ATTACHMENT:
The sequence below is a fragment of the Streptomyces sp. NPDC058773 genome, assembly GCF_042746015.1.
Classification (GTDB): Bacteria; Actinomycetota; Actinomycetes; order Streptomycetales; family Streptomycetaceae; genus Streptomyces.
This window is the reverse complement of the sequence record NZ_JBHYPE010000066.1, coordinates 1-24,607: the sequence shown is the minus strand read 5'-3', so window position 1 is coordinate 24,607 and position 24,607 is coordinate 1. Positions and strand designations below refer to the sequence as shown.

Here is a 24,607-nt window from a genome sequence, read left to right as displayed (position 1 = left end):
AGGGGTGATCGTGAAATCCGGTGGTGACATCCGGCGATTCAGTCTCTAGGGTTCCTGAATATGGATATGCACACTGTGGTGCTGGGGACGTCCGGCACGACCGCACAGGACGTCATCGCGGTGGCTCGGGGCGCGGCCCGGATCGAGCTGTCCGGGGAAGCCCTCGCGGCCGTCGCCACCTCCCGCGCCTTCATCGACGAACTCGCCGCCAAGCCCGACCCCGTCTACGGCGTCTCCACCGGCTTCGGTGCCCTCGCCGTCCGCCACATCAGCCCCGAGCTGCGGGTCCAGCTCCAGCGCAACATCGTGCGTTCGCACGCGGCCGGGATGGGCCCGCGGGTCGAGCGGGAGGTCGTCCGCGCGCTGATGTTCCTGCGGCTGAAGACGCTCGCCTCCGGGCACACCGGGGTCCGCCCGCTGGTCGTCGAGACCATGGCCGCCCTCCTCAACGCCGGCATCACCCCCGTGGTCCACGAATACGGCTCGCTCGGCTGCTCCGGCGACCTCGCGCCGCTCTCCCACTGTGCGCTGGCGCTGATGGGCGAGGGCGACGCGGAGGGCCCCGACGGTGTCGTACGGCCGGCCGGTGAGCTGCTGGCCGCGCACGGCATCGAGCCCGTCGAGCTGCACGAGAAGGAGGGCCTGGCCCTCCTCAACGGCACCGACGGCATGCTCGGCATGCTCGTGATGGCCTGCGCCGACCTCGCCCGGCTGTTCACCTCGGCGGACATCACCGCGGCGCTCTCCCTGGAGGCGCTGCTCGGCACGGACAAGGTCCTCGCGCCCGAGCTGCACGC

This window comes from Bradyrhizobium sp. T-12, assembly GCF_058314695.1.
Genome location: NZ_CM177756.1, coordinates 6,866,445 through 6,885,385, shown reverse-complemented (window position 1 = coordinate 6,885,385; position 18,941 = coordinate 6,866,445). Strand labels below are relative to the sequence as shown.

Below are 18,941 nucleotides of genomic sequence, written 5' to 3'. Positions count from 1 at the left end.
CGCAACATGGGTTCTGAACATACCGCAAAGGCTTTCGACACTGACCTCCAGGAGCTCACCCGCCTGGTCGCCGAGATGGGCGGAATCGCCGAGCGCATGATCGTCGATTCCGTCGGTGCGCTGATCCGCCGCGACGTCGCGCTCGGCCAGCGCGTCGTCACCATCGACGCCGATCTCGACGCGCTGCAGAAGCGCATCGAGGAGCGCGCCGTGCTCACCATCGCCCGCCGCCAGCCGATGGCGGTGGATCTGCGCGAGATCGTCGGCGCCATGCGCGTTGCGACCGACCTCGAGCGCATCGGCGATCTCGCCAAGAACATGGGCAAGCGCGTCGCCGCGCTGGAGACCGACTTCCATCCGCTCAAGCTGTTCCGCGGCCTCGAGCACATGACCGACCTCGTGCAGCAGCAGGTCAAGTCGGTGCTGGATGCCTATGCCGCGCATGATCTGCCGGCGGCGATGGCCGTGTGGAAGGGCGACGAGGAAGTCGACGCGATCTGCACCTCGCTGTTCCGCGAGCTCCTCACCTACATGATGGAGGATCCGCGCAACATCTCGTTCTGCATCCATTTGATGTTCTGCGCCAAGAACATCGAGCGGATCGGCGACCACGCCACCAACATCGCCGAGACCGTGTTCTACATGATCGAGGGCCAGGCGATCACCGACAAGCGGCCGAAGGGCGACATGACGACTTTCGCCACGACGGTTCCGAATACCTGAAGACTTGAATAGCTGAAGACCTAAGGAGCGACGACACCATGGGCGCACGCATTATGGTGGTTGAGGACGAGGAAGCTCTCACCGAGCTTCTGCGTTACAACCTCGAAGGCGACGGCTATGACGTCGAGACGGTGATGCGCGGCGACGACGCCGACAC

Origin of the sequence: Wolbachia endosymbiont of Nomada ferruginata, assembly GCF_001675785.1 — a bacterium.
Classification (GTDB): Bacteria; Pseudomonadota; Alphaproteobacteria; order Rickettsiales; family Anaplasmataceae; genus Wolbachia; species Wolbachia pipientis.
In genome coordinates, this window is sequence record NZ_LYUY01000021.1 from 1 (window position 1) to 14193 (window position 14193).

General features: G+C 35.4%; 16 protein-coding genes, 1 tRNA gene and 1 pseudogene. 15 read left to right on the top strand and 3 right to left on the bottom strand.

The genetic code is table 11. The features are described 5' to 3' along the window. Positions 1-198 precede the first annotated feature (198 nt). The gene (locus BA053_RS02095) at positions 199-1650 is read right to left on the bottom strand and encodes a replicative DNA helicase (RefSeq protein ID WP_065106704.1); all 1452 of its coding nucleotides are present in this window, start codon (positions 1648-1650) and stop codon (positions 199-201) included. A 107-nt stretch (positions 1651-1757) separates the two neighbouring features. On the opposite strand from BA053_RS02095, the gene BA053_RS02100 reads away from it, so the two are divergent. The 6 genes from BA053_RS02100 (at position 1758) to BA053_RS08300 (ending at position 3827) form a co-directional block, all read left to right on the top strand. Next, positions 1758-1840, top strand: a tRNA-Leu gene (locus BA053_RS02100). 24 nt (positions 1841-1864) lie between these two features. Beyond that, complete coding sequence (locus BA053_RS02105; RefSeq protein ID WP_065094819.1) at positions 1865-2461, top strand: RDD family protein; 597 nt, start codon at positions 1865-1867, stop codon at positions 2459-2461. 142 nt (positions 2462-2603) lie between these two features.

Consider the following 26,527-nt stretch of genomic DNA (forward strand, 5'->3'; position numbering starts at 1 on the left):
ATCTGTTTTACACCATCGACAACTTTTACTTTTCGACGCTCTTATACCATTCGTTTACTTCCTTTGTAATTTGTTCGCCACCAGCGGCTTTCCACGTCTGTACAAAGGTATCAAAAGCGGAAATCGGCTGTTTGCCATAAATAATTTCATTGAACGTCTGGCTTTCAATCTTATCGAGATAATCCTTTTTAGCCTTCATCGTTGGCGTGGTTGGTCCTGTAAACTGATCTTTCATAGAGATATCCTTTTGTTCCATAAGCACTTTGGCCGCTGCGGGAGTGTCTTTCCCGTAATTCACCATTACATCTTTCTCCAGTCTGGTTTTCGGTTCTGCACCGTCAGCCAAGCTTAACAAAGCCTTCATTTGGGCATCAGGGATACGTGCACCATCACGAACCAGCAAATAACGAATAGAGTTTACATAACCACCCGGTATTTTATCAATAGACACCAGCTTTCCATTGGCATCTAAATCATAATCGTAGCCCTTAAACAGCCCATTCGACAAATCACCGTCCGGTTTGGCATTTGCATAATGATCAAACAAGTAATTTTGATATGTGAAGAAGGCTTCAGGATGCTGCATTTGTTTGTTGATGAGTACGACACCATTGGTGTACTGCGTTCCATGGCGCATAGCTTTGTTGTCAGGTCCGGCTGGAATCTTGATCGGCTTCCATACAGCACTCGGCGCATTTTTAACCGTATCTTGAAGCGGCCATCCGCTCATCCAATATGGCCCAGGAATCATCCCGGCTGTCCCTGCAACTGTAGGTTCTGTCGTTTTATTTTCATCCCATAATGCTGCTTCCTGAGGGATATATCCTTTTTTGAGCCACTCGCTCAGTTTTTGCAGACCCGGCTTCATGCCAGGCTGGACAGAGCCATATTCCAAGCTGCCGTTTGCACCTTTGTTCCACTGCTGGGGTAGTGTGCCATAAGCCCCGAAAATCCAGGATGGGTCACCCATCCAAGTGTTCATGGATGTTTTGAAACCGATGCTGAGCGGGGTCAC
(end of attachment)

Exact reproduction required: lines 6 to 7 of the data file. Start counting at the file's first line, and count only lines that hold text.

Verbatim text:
This window comes from Bradyrhizobium sp. T-12, assembly GCF_058314695.1.
Genome location: NZ_CM177756.1, coordinates 6,866,445 through 6,885,385, shown reverse-complemented (window position 1 = coordinate 6,885,385; position 18,941 = coordinate 6,866,445). Strand labels below are relative to the sequence as shown.